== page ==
Review of Midnight
Written by Russell T. Davies, Directed by Alice Troughton                                                                                  14 June 2008

The Doctor and Sky Silvestry

by Monika Lewis

"Midnight" is another very different episode from others in the new series, after "Silence in the Library" and "Forest of the Dead."  The Doctor is without a companion, as independent Donna has decided that she'd rather sunbathe than go on a bus trip across the planet.  The Doctor goes on the trip, but finds that the excursion has been commercialized and separates travelers from the experience.  In a satire of modern airline travel, they are given three competing "entertainment options" at once, which the Doctor quickly turns off with his sonic screwdriver and gets to know the passengers and crew in his usual fashion. 

But the episode takes a different turn when he finds there is nowhere to run and the people he thought of as allies turn against him.  In his distracted state, the Doctor doesn't notice Rose trying to attract his attention from one of the television screens in the bus.  The alien threat is unseen and unreachable, but takes over first Sky, a lone traveler that the Doctor identified with, and then in a horrifying turn begins to take over the Doctor and he has no control over the situation.  As the alien force takes control, the Doctor is fighting against it but can do nothing but repeat what Sky is saying.  The Hostess finally figures out that it is Sky that is in possession of the alien, not the Doctor, and sacrifices herself to save the rest of them.  But the Doctor is drained of all his usual energy and confidence after this experience.  When Donna repeats his statement, "Molto bene," it recalls Rose in "Tooth and Claw" attempting a Scottish accent, and Martha in "The Shakespeare Code" throwing out her idea of Elizabethan dialect.  The Doctor immediately told them, "No, don't do that" but here it reminds him of his experience of the alien consciousness taking over his mind, and he tells Donna repeatedly not to say that in the aftermath of the trauma he has had to deal with. 

Even before this happens, the Doctor is not in control of the situation because he has no companion to defend him to the other passengers.  The Doctor echoes the misguided protegy Luke Rattigan in "The Poison Sky" when he tells the others that they must listen to him because "I'm clever" and they resent the implication that they are less capable than he is.  Though the Doctor is more able to deal with these situations than other people, he usually doesn't have to explain himself or his companion acts as the diplomat to the new acquaintences.  Donna herself in "The Runaway Bride" was just as demanding when she was transported aboard the TARDIS, but later on she came to understand his lifestyle and decided to join him.  The Fourth Doctor story "The Deadly Assassin" was one of the few other times when he was without a companion, when he took Sarah Jane Smith home because outsiders were not allowed on Gallifrey.  Attempting to investigate a mystery on his own, the Doctor enters the world of the Matrix in his mind where anything can happen and his life is in danger.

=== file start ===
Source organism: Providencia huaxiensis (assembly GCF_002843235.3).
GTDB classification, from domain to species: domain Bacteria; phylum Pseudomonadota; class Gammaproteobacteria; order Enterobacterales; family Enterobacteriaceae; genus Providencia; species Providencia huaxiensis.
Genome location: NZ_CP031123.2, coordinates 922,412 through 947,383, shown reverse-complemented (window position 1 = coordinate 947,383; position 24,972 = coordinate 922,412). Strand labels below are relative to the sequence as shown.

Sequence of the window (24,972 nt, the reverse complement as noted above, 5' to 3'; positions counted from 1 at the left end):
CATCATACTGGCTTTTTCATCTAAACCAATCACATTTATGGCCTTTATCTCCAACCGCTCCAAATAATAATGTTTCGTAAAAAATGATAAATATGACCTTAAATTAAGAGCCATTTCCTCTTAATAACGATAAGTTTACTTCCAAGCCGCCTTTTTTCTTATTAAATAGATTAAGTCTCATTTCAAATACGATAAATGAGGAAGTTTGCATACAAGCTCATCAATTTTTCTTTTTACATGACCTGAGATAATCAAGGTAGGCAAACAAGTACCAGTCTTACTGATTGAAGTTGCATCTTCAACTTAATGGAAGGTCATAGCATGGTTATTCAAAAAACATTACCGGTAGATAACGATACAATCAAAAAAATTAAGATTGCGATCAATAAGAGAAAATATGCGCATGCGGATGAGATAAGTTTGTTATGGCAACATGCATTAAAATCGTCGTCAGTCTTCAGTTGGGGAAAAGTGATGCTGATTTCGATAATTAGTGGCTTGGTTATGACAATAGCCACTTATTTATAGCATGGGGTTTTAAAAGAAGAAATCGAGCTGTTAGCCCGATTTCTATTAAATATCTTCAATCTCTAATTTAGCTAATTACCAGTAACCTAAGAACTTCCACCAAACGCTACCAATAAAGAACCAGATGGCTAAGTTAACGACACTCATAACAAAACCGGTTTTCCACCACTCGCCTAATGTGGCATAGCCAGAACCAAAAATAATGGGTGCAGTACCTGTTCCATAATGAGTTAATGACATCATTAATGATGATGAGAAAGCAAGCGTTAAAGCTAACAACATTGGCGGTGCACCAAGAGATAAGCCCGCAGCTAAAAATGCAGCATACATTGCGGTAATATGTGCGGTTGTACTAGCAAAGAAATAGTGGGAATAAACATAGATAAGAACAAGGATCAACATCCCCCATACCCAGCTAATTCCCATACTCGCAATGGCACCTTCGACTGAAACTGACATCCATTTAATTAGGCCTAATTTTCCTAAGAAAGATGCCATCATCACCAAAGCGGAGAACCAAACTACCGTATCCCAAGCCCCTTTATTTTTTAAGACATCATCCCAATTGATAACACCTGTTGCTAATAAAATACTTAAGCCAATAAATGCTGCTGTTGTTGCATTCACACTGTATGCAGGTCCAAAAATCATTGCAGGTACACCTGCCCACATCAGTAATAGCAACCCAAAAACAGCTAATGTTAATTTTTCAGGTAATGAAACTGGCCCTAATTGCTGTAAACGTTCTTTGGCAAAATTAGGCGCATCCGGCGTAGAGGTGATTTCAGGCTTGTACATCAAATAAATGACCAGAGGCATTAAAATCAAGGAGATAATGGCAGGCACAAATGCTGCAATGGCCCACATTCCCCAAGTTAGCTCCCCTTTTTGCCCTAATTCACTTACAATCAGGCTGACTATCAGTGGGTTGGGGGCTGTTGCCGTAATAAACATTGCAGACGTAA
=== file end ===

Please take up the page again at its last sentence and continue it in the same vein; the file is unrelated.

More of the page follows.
The alien in Midnight would seem to have been attracted to the Doctor because of his telepathic powers, while separating from the other tourists.  The "time lapse" device in the beginning is humorous, as the Doctor gets to know the others, but later it is suspenseful since they are running out of time.    This experience seems to have affected the Doctor as much as the loss of Rose, since the alien had gotten into his head and affected his emotions and he had no control over it.  Rose was also taken away from him during the Battle of Canary Wharf in "Doomsday" and sent to the parallel universe, but we will get some continuation of that story when Rose returns in the next episode, "Turn Left."